Our next step was IVF, and again we were filled with hope. I was assured once again that I was still young and that the odds were in my favour. But after three cycles, I was told I was experiencing premature ovarian failure (Maybe due to my anorexia, maybe not). My doctor suggested donor eggs.
I don’t think anyone can understand what it feels like to give up on your own body, and your own genes unless you have been in the same situation. There are so many overwhelming feelings to deal with. So much ‘it’s not fair!’ and ‘Why meeee?!’ There is also a ridiculous amount of ignorance to deal with from the people around you. “Will you tell it who the real mother is?” “So who will carry it?” “I could NEVER do THAT!”
However, my husband and I are extremely resilient people. We believe life is what you make it, and happiness is a choice we make every day. So we went for it. We took up an offer from my hairdresser, who became our egg donor. There is no Medicare rebate for donor egg cycles. So I took a second job as a waitress (I was a teacher by day) and we worked hard and borrowed plenty, and got ourselves psychologically ready. My hairdresser and I underwent an IVF cycle together. Three eggs were collected from her. All fertilised with my husbands sperm, and then each, (one at a time) transferred to my uterus in the hopes that one of them would grow into our baby. Yet grow they did not. All three donor egg embryos failed.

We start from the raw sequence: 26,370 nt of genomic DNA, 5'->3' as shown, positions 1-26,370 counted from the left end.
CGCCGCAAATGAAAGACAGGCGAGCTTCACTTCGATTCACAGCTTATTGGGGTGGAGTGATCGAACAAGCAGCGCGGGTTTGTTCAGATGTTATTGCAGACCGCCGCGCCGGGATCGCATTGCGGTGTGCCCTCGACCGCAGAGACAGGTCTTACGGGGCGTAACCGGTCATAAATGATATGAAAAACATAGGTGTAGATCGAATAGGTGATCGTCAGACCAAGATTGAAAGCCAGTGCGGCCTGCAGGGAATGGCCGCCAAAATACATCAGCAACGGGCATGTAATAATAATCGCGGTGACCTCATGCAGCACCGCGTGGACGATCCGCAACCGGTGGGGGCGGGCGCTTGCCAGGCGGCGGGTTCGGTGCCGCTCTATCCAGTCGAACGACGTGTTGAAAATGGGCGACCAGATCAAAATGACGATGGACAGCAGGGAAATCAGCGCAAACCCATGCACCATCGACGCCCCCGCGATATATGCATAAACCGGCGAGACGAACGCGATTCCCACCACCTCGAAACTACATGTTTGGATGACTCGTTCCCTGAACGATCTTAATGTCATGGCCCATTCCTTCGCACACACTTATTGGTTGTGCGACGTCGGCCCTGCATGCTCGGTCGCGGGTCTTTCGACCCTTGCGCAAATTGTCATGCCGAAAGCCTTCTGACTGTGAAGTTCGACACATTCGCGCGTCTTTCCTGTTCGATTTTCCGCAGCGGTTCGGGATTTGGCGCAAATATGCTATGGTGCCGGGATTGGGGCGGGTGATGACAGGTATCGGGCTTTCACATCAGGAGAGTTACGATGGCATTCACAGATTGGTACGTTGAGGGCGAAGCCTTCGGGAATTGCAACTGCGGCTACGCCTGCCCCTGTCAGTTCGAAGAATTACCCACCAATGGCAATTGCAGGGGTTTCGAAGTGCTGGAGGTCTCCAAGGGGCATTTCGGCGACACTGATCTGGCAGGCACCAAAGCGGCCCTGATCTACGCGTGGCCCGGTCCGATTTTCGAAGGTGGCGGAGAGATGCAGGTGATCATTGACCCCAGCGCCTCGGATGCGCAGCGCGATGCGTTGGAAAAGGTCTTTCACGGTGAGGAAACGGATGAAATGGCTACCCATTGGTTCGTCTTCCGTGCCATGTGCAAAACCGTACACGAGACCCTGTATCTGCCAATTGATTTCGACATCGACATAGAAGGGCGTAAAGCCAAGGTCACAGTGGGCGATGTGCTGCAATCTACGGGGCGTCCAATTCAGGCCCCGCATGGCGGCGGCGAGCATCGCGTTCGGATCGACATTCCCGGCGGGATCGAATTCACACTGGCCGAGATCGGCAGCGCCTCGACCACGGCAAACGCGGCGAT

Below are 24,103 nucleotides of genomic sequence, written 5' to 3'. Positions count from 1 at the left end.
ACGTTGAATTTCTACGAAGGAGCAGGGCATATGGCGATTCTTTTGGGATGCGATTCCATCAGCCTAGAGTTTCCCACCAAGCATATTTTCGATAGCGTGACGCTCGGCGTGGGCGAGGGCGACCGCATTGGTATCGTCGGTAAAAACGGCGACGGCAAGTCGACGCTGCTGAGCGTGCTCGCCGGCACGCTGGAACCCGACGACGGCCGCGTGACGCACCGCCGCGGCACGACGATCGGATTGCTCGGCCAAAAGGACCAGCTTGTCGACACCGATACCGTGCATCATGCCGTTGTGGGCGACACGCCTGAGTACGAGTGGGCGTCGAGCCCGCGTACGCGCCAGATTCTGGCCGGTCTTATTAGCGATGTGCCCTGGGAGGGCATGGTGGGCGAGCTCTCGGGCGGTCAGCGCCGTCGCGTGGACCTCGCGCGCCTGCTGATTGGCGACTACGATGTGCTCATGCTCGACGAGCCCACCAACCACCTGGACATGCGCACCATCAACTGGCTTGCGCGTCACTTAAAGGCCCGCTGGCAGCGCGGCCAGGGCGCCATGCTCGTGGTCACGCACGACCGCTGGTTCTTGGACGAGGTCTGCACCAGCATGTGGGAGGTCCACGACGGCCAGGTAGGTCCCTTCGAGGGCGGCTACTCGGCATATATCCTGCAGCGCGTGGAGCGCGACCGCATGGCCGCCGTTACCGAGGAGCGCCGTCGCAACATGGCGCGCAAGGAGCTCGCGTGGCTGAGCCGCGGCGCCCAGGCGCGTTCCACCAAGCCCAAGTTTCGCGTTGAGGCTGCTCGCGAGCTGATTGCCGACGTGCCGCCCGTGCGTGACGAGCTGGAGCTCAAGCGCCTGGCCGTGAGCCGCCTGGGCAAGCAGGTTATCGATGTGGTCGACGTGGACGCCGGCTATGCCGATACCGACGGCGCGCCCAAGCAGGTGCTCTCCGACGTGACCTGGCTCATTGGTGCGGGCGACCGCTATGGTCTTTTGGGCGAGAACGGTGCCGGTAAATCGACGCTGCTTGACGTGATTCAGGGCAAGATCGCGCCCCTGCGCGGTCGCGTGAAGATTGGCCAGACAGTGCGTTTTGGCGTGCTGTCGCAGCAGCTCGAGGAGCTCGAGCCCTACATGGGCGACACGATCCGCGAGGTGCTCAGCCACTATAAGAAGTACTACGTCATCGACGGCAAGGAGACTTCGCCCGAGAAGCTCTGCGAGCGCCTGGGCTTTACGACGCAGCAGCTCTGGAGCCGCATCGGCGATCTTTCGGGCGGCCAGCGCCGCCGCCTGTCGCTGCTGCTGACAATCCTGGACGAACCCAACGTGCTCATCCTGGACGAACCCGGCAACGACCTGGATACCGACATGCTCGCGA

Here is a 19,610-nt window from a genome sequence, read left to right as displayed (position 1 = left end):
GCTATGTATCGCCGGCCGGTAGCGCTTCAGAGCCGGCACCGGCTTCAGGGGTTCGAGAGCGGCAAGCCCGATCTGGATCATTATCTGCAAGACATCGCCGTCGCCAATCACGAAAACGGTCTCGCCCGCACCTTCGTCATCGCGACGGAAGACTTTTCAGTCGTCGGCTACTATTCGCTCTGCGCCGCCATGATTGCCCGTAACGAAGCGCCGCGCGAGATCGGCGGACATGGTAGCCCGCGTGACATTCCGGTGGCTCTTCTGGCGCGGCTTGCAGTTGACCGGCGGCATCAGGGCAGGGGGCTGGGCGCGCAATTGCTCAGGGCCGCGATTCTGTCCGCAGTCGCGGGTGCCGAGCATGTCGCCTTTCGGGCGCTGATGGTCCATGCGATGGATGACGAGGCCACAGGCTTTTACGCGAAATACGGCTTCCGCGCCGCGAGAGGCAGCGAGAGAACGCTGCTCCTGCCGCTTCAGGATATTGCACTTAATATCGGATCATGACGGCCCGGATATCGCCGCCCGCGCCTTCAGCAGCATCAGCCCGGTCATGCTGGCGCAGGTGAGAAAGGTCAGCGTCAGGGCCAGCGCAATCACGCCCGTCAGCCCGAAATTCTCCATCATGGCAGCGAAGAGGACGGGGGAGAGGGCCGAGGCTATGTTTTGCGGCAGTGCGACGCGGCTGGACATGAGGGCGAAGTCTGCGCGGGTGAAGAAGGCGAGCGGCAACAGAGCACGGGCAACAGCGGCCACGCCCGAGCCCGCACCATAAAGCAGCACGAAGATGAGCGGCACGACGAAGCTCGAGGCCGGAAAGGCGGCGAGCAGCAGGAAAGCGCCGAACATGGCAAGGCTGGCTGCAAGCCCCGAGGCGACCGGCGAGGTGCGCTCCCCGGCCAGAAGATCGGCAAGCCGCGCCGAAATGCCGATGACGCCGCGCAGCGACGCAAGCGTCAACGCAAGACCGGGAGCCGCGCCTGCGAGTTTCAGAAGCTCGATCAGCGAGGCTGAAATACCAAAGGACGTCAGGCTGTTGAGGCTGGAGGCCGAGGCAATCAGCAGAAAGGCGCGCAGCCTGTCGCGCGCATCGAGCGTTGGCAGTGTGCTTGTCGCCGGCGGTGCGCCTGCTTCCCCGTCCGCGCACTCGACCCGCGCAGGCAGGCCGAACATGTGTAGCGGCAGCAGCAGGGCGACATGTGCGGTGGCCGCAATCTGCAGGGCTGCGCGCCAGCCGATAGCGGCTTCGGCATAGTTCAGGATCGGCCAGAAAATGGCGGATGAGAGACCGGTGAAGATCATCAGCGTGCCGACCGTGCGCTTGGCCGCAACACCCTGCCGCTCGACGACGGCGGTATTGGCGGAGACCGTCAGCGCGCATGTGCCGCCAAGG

This was probably the lowest point in my life. I was filled with so much sadness and grief and helplessness. We found that the only way for us to keep from falling into a hole of misery was to keep planning the next cycle. We switched doctors and he convinced us to try one more cycle with my eggs.
This time he threw everything at it. Steroids, blood thinners, a variety of different hormones. Doses of hormones they give to 45 year olds (I was 33). And low and behold they extracted one good egg from my lousy ovaries. And to everyone’s surprise and joy… he grew and thrived to become our strong willed little rascal Angus! He’s a child against all odds, and we could not be prouder or happier.
We know how lucky we are. We feel so blessed and everyday I kick myself. Angus was 4 years coming, but now we can say he was worth the wait.
I would not wish the heart wrenching path of infertility on anyone. It really is a rollercoaster of emotions and there is no way to describe the revolving cycle of hope and devastation. We are so happy now and grateful for our little boy.